MercoPress, en Español

Montevideo, November 18th 2018 - 00:20 UTC

Brazilian government is “meeting its budget deficit”, says minister Meirelles

Tuesday, January 31st 2017 - 21:03 UTC
Full article 1 comment
Finance Minister Henrique Meirelles said that 2016 result was better than expected and that Brazil should resume generating budget surpluses again Finance Minister Henrique Meirelles said that 2016 result was better than expected and that Brazil should resume generating budget surpluses again
The bank's chief Ilan Goldfajn commented there is room for additional cuts to Brazil's benchmark interest rate, bringing them towards a neutral level. The bank's chief Ilan Goldfajn commented there is room for additional cuts to Brazil's benchmark interest rate, bringing them towards a neutral level.

Brazil's central government registered a primary budget deficit of 154.255 billion reais (US$49.40 billion) in 2016, meeting its target but recording a third consecutive annual deficit that reflects the dire state of the country's finances. In December, the country posted a primary deficit of 60.124 billion reais (US$19.25 billion).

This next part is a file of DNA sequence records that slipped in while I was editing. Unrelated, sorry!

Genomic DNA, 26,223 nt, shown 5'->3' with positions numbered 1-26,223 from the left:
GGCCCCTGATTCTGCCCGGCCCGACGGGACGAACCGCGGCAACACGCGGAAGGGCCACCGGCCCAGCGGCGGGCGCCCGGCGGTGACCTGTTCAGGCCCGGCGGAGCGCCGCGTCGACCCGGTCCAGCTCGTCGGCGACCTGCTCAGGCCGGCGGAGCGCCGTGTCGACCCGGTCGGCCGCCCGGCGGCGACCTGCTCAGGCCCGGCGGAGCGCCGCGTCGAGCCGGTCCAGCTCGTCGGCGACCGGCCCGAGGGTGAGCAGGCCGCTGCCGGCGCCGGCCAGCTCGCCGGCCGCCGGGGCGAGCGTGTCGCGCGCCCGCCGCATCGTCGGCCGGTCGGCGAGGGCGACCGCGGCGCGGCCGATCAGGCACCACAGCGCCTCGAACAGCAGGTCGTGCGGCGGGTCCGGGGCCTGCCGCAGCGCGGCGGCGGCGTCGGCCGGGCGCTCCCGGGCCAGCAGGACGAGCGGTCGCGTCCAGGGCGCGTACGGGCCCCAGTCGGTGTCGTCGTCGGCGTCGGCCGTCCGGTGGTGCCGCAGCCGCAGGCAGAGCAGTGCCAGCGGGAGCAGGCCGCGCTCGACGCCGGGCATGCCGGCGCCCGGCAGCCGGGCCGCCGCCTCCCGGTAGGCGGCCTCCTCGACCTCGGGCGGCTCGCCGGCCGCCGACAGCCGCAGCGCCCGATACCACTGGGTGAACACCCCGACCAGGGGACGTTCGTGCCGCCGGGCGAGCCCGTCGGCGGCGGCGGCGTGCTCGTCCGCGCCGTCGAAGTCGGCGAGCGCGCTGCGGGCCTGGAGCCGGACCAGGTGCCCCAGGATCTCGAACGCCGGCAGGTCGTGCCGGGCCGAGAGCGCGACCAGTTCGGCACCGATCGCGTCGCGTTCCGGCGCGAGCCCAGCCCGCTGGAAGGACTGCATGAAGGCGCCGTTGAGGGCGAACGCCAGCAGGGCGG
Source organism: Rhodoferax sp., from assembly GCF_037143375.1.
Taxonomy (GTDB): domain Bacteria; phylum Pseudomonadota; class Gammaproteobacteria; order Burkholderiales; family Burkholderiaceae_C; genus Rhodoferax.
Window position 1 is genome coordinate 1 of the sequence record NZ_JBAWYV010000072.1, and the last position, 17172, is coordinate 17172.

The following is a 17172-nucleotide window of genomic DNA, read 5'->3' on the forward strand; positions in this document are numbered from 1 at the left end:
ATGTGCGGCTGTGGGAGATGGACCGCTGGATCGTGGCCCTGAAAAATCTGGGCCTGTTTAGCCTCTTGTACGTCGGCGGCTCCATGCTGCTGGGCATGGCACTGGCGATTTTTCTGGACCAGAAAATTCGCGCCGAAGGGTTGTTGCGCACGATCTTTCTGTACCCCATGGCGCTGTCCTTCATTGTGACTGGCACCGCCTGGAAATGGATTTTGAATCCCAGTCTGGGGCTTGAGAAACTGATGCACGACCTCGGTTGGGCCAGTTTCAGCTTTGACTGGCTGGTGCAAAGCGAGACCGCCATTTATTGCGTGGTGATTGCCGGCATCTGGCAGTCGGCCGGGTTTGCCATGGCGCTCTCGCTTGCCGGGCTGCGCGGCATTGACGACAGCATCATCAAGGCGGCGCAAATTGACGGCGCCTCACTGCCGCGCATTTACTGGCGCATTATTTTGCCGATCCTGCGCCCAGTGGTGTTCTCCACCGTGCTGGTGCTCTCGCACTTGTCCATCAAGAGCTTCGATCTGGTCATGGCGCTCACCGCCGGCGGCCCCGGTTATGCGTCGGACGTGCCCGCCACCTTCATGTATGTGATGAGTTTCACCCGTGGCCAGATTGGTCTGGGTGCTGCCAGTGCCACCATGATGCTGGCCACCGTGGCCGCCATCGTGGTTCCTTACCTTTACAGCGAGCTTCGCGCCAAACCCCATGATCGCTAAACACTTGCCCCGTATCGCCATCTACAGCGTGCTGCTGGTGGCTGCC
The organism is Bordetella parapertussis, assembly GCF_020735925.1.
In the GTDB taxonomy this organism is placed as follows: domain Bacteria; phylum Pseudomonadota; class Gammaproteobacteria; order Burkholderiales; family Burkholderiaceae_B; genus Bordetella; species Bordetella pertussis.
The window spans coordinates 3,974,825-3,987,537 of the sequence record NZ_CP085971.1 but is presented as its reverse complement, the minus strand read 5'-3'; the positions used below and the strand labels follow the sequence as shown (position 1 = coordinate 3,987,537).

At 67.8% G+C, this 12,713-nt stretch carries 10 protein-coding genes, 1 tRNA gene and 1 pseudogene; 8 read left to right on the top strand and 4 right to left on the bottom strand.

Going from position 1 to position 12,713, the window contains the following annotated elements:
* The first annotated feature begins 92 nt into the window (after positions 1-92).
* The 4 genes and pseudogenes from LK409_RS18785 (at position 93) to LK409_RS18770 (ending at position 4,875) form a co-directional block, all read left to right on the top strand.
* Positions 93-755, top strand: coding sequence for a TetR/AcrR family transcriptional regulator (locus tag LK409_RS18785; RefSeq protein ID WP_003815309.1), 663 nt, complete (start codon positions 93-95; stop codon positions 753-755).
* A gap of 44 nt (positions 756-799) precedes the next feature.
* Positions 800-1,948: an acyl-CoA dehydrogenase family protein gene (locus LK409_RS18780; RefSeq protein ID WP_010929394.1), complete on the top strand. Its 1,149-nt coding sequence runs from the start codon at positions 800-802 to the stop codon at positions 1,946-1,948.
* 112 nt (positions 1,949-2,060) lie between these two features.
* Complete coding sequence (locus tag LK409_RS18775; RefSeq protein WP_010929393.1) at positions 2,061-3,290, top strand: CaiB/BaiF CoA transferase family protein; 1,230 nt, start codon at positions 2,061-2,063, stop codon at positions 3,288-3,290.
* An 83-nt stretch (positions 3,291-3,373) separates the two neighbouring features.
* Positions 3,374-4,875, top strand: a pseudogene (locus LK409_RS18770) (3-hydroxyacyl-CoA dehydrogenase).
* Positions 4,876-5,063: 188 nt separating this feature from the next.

The central government, which includes federal ministries, social security and the central bank - had been expected to post a deficit of 71.9 billion reais. In November, the central government recorded a deficit of 38.35 billion reais.

Finance Minister Henrique Meirelles said that the 2016 result was better than expected and that the country should resume generating budget surpluses again after approving a spending ceiling last year.

The bank's chief Ilan Goldfajn also commented there is room for additional cuts to Brazil's benchmark interest rate, bringing them towards a neutral level.

Brazil's central bank surprised markets with a larger-than-expected 75-basis-points cut to its benchmark Selic rate to 13.00% on Jan. 11, as the worst recession in Brazilian history threatens to stretch into a third year.

“We think there is room to cut the interest rate towards a neutral interest rate, which is lower than what we have today,” Goldfajn said. ”So we know what direction (to move the rate) and that there is room to do so, but exactly what that number is, we don't know.“

Asked about the Brazilian Real currency, Goldfajn said he ”was not concerned“.

The recession, the worst in Brazilian history, has left millions unemployed and bankrupted hundreds of companies, raising pressure on Goldfajn to lower rates, which rank among the world's highest.

Goldfajn said there had been no signs yet of a shift in capital inflows to Brazil following the election of U.S. President Donald Trump.

”We haven't felt it, but we're in a moment of uncertainty because we don't know exactly what the impact will be of the new policies,” Goldfajn said.

Categories: Economy, Politics, Brazil.

Top Comments

Disclaimer & comment rules
Read all comments

Commenting for this story is now closed.
If you have a Facebook account, become a fan and comment on our Facebook Page!